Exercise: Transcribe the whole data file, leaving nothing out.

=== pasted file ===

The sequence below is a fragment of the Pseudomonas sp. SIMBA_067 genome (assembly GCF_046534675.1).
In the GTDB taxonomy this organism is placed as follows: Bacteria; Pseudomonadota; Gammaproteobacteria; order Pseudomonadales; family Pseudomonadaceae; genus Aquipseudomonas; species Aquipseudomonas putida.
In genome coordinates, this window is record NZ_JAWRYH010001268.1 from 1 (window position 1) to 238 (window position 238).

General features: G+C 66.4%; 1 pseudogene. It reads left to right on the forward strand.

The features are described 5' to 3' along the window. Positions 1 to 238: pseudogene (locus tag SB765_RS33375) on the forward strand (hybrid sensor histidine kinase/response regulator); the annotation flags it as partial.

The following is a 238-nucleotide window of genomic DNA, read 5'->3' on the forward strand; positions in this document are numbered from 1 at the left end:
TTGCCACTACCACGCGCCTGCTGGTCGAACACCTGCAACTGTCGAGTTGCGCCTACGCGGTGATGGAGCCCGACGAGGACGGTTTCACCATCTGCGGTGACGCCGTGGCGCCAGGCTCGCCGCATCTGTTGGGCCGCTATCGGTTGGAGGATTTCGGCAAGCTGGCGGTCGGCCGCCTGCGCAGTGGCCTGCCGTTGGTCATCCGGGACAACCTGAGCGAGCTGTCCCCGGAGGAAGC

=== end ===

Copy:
The sequence below is a fragment of the Pseudomonas sp. SIMBA_067 genome (assembly GCF_046534675.1).
In the GTDB taxonomy this organism is placed as follows: Bacteria; Pseudomonadota; Gammaproteobacteria; order Pseudomonadales; family Pseudomonadaceae; genus Aquipseudomonas; species Aquipseudomonas putida.
In genome coordinates, this window is record NZ_JAWRYH010001268.1 from 1 (window position 1) to 238 (window position 238).

General features: G+C 66.4%; 1 pseudogene. It reads left to right on the forward strand.

The features are described 5' to 3' along the window. Positions 1 to 238: pseudogene (locus tag SB765_RS33375) on the forward strand (hybrid sensor histidine kinase/response regulator); the annotation flags it as partial.

The following is a 238-nucleotide window of genomic DNA, read 5'->3' on the forward strand; positions in this document are numbered from 1 at the left end:
TTGCCACTACCACGCGCCTGCTGGTCGAACACCTGCAACTGTCGAGTTGCGCCTACGCGGTGATGGAGCCCGACGAGGACGGTTTCACCATCTGCGGTGACGCCGTGGCGCCAGGCTCGCCGCATCTGTTGGGCCGCTATCGGTTGGAGGATTTCGGCAAGCTGGCGGTCGGCCGCCTGCGCAGTGGCCTGCCGTTGGTCATCCGGGACAACCTGAGCGAGCTGTCCCCGGAGGAAGC